Top 100 or so Poems - "The River Merchants Wife: A Letter" by Ezra Pound
Ezra Pound is one of the most remarkable characters in poetry - a legend, a true icon. Brilliant, genius, outspoken, political and radical - he spanned the entire 20th century as a central figure in 2 main areas - radical protest and the creation of the Modernist movement in Poetry, having edited, promoted, consulted, insulted, befriended and alienated such poetic giants as T.S. Eliot, E. E. Cummings, Yeats, HD, Gertrude Stein, Stravinsky, the Surrealists, William Carlos Williams, James Joyce, and so on.
His own poetry was brilliant if not radically inconsistent with his demands upon the greats. His poetry exhibited the required characteristics of Modernist poetry including frugality with words, using words which convey the complex feelings behind the work in a very simple way...but often his poetry was peppered with his complex notions about War (the first peace activist), politics (an outspoken advocate of Benito Mussolini, which landed him in prison), economics (he was truly the first "Occupier" - study his views on business and compare them to what is going on TODAY).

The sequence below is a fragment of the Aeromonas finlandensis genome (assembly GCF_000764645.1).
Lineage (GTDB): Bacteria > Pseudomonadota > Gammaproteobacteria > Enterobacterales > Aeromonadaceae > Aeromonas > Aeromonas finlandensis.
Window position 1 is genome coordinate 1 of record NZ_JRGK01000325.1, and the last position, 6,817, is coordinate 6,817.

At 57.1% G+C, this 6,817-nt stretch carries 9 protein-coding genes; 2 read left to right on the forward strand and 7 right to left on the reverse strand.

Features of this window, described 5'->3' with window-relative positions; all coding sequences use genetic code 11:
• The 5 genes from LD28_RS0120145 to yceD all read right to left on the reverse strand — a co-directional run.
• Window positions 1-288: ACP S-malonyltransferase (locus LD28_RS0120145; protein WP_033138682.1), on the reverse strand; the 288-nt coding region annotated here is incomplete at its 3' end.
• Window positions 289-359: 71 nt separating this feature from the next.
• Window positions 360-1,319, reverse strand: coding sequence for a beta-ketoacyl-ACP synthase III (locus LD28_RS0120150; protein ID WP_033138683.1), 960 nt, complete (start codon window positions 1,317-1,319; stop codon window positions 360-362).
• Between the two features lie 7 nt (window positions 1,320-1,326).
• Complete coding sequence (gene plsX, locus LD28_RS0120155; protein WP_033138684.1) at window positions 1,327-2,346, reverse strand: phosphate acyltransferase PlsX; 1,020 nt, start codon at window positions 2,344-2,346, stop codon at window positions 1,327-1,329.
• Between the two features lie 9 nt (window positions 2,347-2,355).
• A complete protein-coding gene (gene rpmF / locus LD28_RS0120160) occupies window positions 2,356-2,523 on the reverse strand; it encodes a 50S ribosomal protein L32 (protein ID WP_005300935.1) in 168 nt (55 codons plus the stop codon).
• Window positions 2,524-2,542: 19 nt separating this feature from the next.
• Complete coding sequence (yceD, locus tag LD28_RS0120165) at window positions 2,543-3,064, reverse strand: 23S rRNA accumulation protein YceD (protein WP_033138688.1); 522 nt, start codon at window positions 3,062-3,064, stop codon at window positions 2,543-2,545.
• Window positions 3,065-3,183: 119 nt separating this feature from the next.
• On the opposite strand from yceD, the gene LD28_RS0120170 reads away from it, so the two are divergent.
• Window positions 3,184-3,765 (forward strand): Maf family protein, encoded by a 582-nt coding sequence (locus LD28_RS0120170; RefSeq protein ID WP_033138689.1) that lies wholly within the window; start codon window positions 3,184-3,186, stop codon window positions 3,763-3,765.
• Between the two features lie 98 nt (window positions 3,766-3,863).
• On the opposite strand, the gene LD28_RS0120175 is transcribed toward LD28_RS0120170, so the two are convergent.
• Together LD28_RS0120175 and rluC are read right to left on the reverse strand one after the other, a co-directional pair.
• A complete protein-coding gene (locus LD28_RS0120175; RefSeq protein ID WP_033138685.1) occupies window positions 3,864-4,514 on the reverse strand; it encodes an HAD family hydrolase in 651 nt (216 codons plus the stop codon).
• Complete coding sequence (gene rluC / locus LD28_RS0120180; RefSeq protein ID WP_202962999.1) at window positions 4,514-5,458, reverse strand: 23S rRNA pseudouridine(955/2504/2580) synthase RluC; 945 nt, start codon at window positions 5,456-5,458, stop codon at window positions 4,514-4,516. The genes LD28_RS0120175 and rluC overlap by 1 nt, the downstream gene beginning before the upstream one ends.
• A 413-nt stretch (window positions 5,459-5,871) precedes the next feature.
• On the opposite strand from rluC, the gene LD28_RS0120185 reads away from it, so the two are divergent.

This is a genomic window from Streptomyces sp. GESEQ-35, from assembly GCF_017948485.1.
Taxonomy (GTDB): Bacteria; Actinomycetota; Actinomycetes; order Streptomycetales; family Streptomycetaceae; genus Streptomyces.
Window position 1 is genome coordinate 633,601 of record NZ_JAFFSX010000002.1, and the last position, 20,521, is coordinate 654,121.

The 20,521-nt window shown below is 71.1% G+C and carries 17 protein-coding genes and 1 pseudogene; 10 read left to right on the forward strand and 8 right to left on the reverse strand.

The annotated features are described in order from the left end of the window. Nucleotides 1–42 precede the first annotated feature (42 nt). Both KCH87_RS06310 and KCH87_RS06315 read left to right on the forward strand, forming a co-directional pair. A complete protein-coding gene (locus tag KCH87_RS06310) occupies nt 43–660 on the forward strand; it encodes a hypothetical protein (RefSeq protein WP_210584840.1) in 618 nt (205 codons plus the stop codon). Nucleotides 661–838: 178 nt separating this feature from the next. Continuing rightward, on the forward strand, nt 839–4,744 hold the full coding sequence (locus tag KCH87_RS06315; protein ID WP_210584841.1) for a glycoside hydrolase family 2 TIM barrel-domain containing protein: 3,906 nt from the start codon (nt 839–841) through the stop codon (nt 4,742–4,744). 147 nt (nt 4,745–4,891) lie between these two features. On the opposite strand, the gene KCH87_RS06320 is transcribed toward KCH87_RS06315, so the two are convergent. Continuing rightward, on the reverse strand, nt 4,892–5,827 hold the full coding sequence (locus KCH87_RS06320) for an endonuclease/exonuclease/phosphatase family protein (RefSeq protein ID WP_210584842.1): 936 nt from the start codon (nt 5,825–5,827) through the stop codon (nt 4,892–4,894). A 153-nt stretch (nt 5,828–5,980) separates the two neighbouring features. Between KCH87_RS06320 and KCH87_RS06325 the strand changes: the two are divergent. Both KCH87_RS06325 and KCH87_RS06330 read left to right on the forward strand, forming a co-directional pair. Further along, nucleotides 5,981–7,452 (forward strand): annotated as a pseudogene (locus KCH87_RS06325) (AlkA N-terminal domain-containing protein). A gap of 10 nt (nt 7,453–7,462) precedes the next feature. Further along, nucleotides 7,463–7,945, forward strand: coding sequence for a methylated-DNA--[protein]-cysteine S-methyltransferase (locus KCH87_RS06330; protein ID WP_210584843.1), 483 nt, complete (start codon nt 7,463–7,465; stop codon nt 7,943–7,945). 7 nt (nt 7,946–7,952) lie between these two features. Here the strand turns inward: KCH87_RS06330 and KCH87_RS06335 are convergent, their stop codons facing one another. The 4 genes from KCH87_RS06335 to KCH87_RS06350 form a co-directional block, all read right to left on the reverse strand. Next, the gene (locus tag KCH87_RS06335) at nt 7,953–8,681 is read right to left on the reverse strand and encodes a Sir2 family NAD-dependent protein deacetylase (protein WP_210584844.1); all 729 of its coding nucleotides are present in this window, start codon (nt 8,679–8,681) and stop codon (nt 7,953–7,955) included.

His most ambitious work in poetry centered around his "Cantos" series, which will be featured in the future on the eNOTHING blog. But here, for your enjoyment is one of his most popular and early works - which illustrates well his "rules" for the Modernist movement incorporating a style which is brief, static, and imagistic in approach.
Enjoy this classic from the influential madman of poetry himself!
The River-Merchant's Wife: A Letter
by Ezra Pound
While my hair was still cut straight across my forehead
I played about the front gate, pulling flowers.
You came by on bamboo stilts, playing horse,
You walked about my seat, playing with blue plums.
And we went on living in the village of Chokan:
Two small people, without dislike or suspicion.
At fourteen I married My Lord you.
I never laughed, being bashful.
Lowering my head, I looked at the wall.
Called to, a thousand times, I never looked back.
At fifteen I stopped scowling,
I desired my dust to be mingled with yours
Forever and forever and forever.
Why should I climb the look out?
At sixteen you departed,
You went into far Ku-to-yen, by the river of swirling eddies,
And you have been gone five months.
The monkeys make sorrowful noise overhead.
You dragged your feet when you went out.
By the gate now, the moss is grown, the different mosses,
Too deep to clear them away!
The leaves fall early this autumn, in wind.
The paired butterflies are already yellow with August
Over the grass in the West garden;
They hurt me. I grow older.
If you are coming down through the narrows of the river Kiang,
Please let me know beforehand,
And I will come out to meet you
As far as Cho-fu-Sa.